Sensors for safety: How Downtown Brooklyn is getting smarter

Downtown Brooklyn is testing lab for "smart city" tech

May 15, 2019 Mary Frost
From left: Shaina Horowitz of New Lab, Jessie Lazarus from CARMERA, Regina Myer of the Downtown Brooklyn Partnership, Tara Pham from Numina and Andre Correa d’Almeida of Columbia University discuss Downtown Brooklyn’s role as a test lab for smart technology at the Smart Cities New York 2019 conference on Tuesday. Eagle photo by Mary Frost
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Downtown Brooklyn is getting smarter, a panel of technology and civic experts said at the Smart Cities New York 2019 conference on Tuesday.

The Downtown Brooklyn Partnership and local tech startups are rolling out the second phase of smart city technology based on the “Internet of Things” (or IoT), an extension of internet connectivity to everyday “smart” objects from thermostats that adjust to users’ daily routines to speed limit signs that fluctuate according to traffic. IoT uses sensors and data processing to make transportation, safety, shopping and civic services more efficient.

“It’s not easy, but it’s entirely worth it,” said Regina Myer, president of the Partnership, which advocates for Downtown businesses, to the crowd attending the three-day conference.

For the past two years, Downtown Brooklyn has been a living testing lab for startups, many of which are based in the technology hub called New Lab at the Brooklyn Navy Yard.

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“Now we have new data for real locations that not just the government wants, but honestly, developers, not-for-profits, many other people that are really interested. So all of a sudden this becomes very relevant,” Myer said.

Downtown Brooklyn could become one of the most mapped and analyzed parts of the city, all in preparation for the time when technology like autonomous vehicles and robot delivery services come to the borough’s streets and WiFi networks.

New Lab entrepreneurs have been working with the Partnership as part of a program dubbed the “Circular City,” in which startups, civic leaders, corporations and universities would work alongside each other. The goal: more conversations and more collaborations surrounding the challenges of improving cities.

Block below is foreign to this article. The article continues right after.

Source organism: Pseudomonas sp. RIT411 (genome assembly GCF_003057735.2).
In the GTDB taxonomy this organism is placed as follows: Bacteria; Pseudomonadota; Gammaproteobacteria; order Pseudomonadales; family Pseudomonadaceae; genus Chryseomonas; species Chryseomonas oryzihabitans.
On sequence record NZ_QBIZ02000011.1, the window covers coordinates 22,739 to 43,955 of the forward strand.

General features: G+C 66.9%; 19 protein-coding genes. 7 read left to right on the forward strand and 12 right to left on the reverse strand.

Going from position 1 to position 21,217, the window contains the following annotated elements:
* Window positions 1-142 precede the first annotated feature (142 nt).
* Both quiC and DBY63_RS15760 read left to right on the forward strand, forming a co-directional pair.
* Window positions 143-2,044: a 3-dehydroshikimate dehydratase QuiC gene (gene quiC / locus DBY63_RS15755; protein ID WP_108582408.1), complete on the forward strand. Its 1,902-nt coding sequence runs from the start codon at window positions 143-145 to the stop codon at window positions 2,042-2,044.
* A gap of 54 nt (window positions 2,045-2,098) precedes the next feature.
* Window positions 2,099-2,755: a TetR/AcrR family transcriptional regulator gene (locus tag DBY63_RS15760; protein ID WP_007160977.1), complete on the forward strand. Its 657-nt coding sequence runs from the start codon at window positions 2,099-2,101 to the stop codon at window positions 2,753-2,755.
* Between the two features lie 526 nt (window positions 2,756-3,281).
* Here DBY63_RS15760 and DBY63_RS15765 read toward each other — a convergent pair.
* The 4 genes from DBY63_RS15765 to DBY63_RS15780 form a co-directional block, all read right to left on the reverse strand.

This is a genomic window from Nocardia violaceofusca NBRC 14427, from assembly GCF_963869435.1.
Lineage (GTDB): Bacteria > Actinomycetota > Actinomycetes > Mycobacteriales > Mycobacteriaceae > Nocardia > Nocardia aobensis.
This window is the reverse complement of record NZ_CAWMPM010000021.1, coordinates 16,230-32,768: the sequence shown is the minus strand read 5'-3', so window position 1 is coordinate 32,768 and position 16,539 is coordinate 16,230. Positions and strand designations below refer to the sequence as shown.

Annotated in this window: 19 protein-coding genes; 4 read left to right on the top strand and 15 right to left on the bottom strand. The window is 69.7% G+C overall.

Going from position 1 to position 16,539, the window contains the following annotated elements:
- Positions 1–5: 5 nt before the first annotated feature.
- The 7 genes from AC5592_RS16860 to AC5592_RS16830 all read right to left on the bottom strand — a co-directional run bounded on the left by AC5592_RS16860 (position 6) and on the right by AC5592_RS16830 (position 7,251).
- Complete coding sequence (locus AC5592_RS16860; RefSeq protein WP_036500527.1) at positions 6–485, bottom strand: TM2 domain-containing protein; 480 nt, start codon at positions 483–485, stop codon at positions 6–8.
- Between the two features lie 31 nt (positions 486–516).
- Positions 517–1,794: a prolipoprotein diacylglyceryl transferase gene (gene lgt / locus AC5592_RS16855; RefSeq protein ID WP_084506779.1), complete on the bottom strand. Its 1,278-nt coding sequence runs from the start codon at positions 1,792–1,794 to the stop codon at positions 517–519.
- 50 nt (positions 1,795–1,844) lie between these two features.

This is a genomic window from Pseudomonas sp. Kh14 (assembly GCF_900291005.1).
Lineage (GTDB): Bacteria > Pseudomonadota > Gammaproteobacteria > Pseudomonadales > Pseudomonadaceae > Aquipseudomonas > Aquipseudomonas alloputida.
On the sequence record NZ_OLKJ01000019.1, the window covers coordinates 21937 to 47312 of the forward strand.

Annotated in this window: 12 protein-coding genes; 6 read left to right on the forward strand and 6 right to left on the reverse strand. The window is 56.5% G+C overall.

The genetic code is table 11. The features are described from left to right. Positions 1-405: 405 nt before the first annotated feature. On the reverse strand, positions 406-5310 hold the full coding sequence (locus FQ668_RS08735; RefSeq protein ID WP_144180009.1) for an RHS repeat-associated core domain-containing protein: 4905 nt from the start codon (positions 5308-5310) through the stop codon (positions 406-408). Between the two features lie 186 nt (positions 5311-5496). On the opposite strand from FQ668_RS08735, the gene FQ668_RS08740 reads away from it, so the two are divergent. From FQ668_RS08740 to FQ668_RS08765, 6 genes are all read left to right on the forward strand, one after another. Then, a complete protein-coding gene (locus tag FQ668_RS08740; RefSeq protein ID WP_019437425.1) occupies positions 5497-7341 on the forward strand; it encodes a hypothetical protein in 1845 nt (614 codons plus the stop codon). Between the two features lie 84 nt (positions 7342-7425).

Last year, for example, foot-long microphones were installed over Fulton Street by NYU-based startup Sounds of New York City. The mics pick up and analyze the neighborhood’s sounds, allowing the city to move toward the automatic identification of noise polluters.

Downtown’s participation benefits its businesses and it also helps local tech companies test their products and grow, said Shaina Horowitz, vice president of Products and Programs at New Lab, who moderated the panel.

The New Lab-based startup CARMERA, for example, builds high definition maps for autonomous vehicles and street-level sensors that can update the map in real time to help the vehicles know where to go and what obstacles to avoid. Jessie Lazarus, head of Mobility Business Development at CARMERA, said the maps are able to keep these vehicles within their lanes no matter the conditions.

“You can imagine trying to drive on the BQE in an autonomous vehicle, and all the sight-lines are totally wiped away. The vehicle still needs to know where it should be within millimeters of precision,” she said.

Numina, also located in New Lab, makes camera-based sensors that measure the movement and interactions of pedestrians, cyclists, vehicles and objects on the city’s streets and plazas. This data is analyzed and scrubbed while still in the sensor, to become anonymous.

A “very small data packet” is sent over the air to their servers and can be shared with urban planners and mobility companies, said Tara Pham, co-founder and CEO. That data can be used for for the big issues — like pedestrian and bicycle safety — and the small ones — such as determining what hours stores should be open in order to capture the most foot traffic or when should trash be hauled away.

“The fundamental problem we have faced is … data is not being used in a smart way to address the most pressing urban issues,” said Andre Correa d’Almeida, adjunct associate professor of International Public Affairs at Columbia University.

In the Circular City model, “a set of specific partners come together to address a set of specific problems. It’s a totally different concept than in the past, which is based on the principal that you build and they will come,” he said.

“What visitors to Downtown Brooklyn will get from this technological innovation is the idea that we are going to be smarter about our operations and and our recommendations,” Myer told the Brooklyn Eagle following the panel discussion.

“One of the things that we are going to be working on with city DOT is a new ‘Shared Street,’ which the community board just voted to approve. Why that is so exciting is that we can be smarter about managing that,” she said.

A “Shared Street” is a redesign of a thoroughfare that enhances safety and livability but still allows mobility.

“Although the city is changing, tech is changing too. I think we have to continually challenge ourselves to keep up,” Myer said. “For us to be responsive, having new kinds of data and a flexible data system is really great. And that’s how it benefits everybody.”

Her advice for out of town civic leaders attending the conference was, “Embrace the new.”

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